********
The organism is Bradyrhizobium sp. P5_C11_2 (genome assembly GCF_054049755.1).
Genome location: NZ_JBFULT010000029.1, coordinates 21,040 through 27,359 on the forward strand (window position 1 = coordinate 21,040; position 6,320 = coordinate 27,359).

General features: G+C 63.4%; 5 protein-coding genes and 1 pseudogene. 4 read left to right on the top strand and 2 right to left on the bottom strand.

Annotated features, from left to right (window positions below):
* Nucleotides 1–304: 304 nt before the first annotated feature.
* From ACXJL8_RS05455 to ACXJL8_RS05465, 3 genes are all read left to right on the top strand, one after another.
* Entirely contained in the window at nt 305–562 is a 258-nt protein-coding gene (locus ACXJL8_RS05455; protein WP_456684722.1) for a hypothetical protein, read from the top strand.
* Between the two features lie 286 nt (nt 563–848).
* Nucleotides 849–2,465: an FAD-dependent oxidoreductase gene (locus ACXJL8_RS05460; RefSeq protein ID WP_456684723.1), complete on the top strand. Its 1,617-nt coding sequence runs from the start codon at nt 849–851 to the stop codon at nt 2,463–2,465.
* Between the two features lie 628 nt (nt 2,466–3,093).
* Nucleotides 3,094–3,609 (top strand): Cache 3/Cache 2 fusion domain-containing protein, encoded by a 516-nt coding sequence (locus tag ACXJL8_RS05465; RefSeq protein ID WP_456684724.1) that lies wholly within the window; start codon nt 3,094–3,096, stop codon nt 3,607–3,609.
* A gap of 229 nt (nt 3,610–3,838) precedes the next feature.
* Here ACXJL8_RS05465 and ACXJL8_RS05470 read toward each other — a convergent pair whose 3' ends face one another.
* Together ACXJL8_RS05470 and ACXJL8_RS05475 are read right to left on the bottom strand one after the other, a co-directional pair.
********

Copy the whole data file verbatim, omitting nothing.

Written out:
The organism is Bradyrhizobium sp. P5_C11_2 (genome assembly GCF_054049755.1).
Genome location: NZ_JBFULT010000029.1, coordinates 21,040 through 27,359 on the forward strand (window position 1 = coordinate 21,040; position 6,320 = coordinate 27,359).

General features: G+C 63.4%; 5 protein-coding genes and 1 pseudogene. 4 read left to right on the top strand and 2 right to left on the bottom strand.

Annotated features, from left to right (window positions below):
* Nucleotides 1–304: 304 nt before the first annotated feature.
* From ACXJL8_RS05455 to ACXJL8_RS05465, 3 genes are all read left to right on the top strand, one after another.
* Entirely contained in the window at nt 305–562 is a 258-nt protein-coding gene (locus ACXJL8_RS05455; protein WP_456684722.1) for a hypothetical protein, read from the top strand.
* Between the two features lie 286 nt (nt 563–848).
* Nucleotides 849–2,465: an FAD-dependent oxidoreductase gene (locus ACXJL8_RS05460; RefSeq protein ID WP_456684723.1), complete on the top strand. Its 1,617-nt coding sequence runs from the start codon at nt 849–851 to the stop codon at nt 2,463–2,465.
* Between the two features lie 628 nt (nt 2,466–3,093).
* Nucleotides 3,094–3,609 (top strand): Cache 3/Cache 2 fusion domain-containing protein, encoded by a 516-nt coding sequence (locus tag ACXJL8_RS05465; RefSeq protein ID WP_456684724.1) that lies wholly within the window; start codon nt 3,094–3,096, stop codon nt 3,607–3,609.
* A gap of 229 nt (nt 3,610–3,838) precedes the next feature.
* Here ACXJL8_RS05465 and ACXJL8_RS05470 read toward each other — a convergent pair whose 3' ends face one another.
* Together ACXJL8_RS05470 and ACXJL8_RS05475 are read right to left on the bottom strand one after the other, a co-directional pair.